Seventeen indicted for racketeering

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Seventeen indicted for racketeering
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By Cody Mello-Klein | [email protected]

A multi-agency investigation spanning Northern Virginia, Washington, D.C. and Maryland resulted in the indictment of 17 people on racketeering charges, and one on a murder charge, on June 23, according to Commonwealth’s Attorney Bryan Porter.

“There was a lengthy multi-agency investigation into what is alleged to be a multi-state complex drug trafficking organization, and as a result of that investigation, a total of 17 people were indicted,” Porter said in an interview.

The organization is allegedly tied to the sale of large amounts of marijuana throughout the DMV.

“All of them have been charged with conspiracy to commit racketeering and one of them, Mr. [Mohammed] Shareef, has been charged with first degree murder, use of a firearm in commission of murder and conspiracy to commit racketeering. And it is alleged that the murder was committed in furtherance of the racketeering organization,” Porter said.

It is alleged that Shareef, 23, of Cosa Mesta, California, shot and killed Yousef Omar, 23, of Texas, on Nov. 7, 2020 in the 4800 block of West Braddock Road. At about 3:17 p.m. on the day in question, officers arrived at the scene and found Omar with a gunshot wound on his upper body. It was the third homicide in the city in 2020.

The first-degree murder charge bears a maximum sentence of life in the penitentiary, while the use of a firearm charge carries a maximum penalty of three years, according to a news release. The racketeering charges could result in a maximum of 40 years in prison and a fine of up to $1 million.

The Alexandria Police Department’s vice/narcotics unit led the investigation into this drug trafficking organization, with assistance from 21 law enforcement agencies. The investigation involved agencies at the local, state and federal levels and spanned not only the DMV but California as well.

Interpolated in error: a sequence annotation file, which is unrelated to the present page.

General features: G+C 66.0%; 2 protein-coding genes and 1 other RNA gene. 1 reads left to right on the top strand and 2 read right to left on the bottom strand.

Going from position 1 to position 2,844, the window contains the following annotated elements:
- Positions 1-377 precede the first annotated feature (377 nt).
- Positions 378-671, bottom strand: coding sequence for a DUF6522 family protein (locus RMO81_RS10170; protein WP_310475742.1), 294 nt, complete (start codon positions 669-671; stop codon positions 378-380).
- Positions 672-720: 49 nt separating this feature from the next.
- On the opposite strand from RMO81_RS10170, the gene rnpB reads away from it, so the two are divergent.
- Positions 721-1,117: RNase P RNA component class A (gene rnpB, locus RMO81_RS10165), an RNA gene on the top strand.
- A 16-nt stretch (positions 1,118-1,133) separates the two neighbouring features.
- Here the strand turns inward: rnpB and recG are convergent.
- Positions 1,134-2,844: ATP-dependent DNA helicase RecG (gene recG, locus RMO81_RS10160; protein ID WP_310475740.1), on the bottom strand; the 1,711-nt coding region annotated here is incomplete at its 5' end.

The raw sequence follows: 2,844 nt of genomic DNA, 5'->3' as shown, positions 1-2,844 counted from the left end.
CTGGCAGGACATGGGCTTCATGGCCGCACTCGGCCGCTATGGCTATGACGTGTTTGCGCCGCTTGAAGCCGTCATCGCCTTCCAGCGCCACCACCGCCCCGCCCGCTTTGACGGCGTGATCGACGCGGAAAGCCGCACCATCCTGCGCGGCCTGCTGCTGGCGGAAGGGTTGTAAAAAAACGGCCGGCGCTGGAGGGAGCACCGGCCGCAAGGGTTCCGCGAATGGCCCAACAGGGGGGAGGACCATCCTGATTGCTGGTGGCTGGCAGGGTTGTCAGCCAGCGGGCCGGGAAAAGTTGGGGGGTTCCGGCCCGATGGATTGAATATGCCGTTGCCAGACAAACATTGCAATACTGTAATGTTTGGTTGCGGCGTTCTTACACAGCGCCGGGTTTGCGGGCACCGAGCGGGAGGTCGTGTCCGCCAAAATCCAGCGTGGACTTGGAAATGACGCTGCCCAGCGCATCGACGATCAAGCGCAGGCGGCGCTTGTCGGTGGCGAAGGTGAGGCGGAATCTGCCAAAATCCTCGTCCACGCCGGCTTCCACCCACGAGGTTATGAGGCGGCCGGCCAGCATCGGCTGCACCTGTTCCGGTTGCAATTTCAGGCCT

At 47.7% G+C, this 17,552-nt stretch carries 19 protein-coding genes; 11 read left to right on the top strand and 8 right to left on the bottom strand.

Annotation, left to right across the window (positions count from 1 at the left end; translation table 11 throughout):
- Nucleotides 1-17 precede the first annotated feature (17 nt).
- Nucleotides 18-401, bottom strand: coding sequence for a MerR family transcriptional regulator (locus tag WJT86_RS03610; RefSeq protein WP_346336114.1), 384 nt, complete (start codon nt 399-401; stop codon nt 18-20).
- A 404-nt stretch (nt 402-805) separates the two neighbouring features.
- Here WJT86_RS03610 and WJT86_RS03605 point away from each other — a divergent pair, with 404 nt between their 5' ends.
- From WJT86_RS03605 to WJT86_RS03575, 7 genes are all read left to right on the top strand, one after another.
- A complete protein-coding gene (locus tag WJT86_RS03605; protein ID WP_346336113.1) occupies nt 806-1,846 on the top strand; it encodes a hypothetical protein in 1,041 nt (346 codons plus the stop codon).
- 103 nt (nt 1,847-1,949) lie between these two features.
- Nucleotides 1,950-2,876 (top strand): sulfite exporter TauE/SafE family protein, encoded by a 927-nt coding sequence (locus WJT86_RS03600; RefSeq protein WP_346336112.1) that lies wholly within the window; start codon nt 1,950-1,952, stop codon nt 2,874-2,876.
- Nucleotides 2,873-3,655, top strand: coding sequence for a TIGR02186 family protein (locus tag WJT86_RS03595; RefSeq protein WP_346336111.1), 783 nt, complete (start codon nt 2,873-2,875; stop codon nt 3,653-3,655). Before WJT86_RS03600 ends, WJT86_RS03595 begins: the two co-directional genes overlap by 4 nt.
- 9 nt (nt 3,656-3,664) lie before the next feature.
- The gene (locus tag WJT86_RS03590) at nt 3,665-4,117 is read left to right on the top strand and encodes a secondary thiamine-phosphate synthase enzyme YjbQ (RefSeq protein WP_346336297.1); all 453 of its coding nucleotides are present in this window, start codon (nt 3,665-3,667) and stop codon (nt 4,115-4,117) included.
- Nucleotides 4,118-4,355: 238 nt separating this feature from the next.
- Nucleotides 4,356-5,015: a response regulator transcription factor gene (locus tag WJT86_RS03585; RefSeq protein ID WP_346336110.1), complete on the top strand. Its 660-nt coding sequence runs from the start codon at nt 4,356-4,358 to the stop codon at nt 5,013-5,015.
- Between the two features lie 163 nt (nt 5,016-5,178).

“The collaborative effort between the partner law enforcement agencies shows true professionalism and determination to halt the cycle of violence inherent in complex drug trafficking organizations,” Porter said in a statement. “The cooperation between agencies exhibited in this case provides a new paradigm for complex, multi-state investigations.”

The Alexandria Police Department declined to comment on the active and ongoing investigation.

Throughout the course of the investigation, law enforcement seized at least 23 firearms, including three assault rifles and multiple high-capacity magazines. Investigative agencies across multiple jurisdictions also seized at least $274,795; more than 150 pounds of highgrade marijuana, which is worth about $500,000; cocaine and other controlled substances; electronic money counting machines; fake identification cards and driver’s licenses; and vehicles used to further the organization’s racketeering, according to the release.

“Firearms and violence follow racketeering organizations as the number of weapons seized and the alleged murder charge illustrate,” Porter said in a statement. “Illegal money, no matter how it is obtained, begets the potential for robbery, assault, and homicide.”

Shareef is currently in custody in California and waiting to be extradited to Alexandria. Although no trial dates have been officially set, according to Porter, the other 16 defendants will likely have an initial hearing in circuit court next week, followed by trial dates sometime in the fall.

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